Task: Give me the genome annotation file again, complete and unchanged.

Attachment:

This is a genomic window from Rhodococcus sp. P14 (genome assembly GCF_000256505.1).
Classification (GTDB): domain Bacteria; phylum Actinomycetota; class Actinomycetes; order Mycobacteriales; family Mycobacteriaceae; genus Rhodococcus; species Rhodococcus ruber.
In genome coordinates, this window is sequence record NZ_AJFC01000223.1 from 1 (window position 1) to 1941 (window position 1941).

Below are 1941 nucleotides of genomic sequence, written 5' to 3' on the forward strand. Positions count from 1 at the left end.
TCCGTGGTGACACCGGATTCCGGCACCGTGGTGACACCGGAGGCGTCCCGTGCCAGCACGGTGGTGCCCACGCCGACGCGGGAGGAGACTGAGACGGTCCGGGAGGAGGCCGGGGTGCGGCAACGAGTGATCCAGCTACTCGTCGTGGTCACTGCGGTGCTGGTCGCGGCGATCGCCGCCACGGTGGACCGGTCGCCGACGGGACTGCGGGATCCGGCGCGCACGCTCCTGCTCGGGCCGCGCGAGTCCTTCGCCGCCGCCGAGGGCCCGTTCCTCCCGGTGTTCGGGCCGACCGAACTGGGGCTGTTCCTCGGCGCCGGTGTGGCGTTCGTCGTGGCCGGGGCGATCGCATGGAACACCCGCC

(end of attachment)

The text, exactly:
This is a genomic window from Rhodococcus sp. P14 (genome assembly GCF_000256505.1).
Classification (GTDB): domain Bacteria; phylum Actinomycetota; class Actinomycetes; order Mycobacteriales; family Mycobacteriaceae; genus Rhodococcus; species Rhodococcus ruber.
In genome coordinates, this window is sequence record NZ_AJFC01000223.1 from 1 (window position 1) to 1941 (window position 1941).

Below are 1941 nucleotides of genomic sequence, written 5' to 3' on the forward strand. Positions count from 1 at the left end.
TCCGTGGTGACACCGGATTCCGGCACCGTGGTGACACCGGAGGCGTCCCGTGCCAGCACGGTGGTGCCCACGCCGACGCGGGAGGAGACTGAGACGGTCCGGGAGGAGGCCGGGGTGCGGCAACGAGTGATCCAGCTACTCGTCGTGGTCACTGCGGTGCTGGTCGCGGCGATCGCCGCCACGGTGGACCGGTCGCCGACGGGACTGCGGGATCCGGCGCGCACGCTCCTGCTCGGGCCGCGCGAGTCCTTCGCCGCCGCCGAGGGCCCGTTCCTCCCGGTGTTCGGGCCGACCGAACTGGGGCTGTTCCTCGGCGCCGGTGTGGCGTTCGTCGTGGCCGGGGCGATCGCATGGAACACCCGCC